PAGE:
More than five dozen African penguins have met a sad end in South Africa, in what bird conservationists say is a most uncommon incident. AFP reports that 63 of the endangered birds were found dead Friday on Boulders Beach in Simon's Town, a suburb of Cape Town, and their bodies, which otherwise appeared fine, were all marred by multiple bee stings. One penguin had been stung 27 times, the BBC notes.
- The injuries: The penguins were all stung on their flippers and near their eyes, which a spokesperson from the Southern African Foundation for the Conservation of Coastal Birds tells the outlet makes sense, since those are the parts of a penguin's body that don't have feathers. "Seeing the number of stings in individual birds, it would have probably been deadly for any animal of that size," Dr. Katta Ludynia says.
- 'A very rare occurrence': David Roberts, the group's clinical veterinarian, tells AFP that dead honeybees, which die after administering stings, were also found at the scene, and that what happened was a "fluke." The outlet notes the beach area is part of a national park in which the bees and the penguins—small creatures native to South Africa and Namibia, whose numbers have been declining due to commercial fishing and environmental changes—usually co-exist in harmony.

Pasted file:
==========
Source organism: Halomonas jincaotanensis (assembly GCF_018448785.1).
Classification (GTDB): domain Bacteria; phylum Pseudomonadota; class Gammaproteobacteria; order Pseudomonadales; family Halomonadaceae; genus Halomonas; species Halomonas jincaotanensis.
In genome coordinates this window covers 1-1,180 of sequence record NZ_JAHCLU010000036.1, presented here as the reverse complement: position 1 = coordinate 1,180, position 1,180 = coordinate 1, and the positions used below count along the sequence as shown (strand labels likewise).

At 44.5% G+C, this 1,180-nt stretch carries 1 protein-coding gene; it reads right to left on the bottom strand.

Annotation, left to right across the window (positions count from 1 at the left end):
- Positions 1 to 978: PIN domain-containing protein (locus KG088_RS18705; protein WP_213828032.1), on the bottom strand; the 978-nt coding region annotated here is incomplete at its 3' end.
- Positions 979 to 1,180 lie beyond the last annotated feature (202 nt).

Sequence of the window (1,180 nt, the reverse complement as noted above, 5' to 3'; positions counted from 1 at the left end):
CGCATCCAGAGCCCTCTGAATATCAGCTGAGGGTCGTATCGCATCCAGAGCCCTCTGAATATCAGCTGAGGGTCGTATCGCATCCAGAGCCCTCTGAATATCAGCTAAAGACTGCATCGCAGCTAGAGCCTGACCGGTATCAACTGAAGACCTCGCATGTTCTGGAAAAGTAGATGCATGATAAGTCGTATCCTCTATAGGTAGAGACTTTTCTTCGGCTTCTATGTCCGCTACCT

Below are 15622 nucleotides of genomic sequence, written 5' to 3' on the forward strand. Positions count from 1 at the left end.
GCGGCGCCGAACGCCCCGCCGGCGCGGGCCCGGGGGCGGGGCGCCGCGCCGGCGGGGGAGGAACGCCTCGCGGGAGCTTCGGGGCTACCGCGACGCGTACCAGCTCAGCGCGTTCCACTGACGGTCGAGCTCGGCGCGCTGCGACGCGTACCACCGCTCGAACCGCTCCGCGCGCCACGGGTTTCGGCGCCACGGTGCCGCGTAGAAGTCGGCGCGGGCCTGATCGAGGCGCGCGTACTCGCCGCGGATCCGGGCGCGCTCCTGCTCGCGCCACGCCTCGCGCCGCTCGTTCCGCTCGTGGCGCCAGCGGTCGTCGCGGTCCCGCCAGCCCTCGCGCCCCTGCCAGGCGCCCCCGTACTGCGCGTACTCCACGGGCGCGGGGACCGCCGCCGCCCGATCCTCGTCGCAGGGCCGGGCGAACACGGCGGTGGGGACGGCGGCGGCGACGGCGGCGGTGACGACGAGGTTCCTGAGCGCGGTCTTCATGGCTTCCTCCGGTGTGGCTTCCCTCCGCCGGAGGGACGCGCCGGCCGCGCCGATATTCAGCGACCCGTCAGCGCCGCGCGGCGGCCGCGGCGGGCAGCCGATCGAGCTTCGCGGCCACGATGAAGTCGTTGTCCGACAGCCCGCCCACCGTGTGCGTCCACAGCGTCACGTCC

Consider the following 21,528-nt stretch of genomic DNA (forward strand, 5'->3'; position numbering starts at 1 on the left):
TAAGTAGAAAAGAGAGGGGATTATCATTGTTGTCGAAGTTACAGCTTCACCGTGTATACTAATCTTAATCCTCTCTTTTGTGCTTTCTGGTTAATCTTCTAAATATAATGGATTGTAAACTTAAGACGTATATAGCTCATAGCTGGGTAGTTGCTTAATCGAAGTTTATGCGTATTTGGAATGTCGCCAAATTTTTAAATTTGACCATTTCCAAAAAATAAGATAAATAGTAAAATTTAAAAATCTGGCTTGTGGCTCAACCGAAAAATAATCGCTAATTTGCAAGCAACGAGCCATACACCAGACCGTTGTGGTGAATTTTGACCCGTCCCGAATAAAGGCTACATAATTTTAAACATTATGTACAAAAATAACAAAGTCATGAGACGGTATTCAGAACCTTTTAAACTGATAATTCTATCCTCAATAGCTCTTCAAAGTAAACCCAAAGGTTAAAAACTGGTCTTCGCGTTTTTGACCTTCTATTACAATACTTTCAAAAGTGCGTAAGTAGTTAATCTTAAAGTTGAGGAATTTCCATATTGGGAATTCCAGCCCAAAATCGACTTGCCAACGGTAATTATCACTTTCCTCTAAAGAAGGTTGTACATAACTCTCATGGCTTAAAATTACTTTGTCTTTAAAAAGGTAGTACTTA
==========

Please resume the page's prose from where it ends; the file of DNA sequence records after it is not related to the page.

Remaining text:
- So what happened here? A marine biologist with South African National Parks tells the BBC it's most likely that the penguins disturbed one of the bees' nests or hives. "The bees don't sting unless provoked," Alison Kock says. If a nest was disturbed, however, it could have caused "a mass of bees to flee the nest, swarm, and [become] aggressive." The agency says samples from the penguins have been sent out for toxicology and disease testing, while the birds themselves are set to undergo post-mortems.
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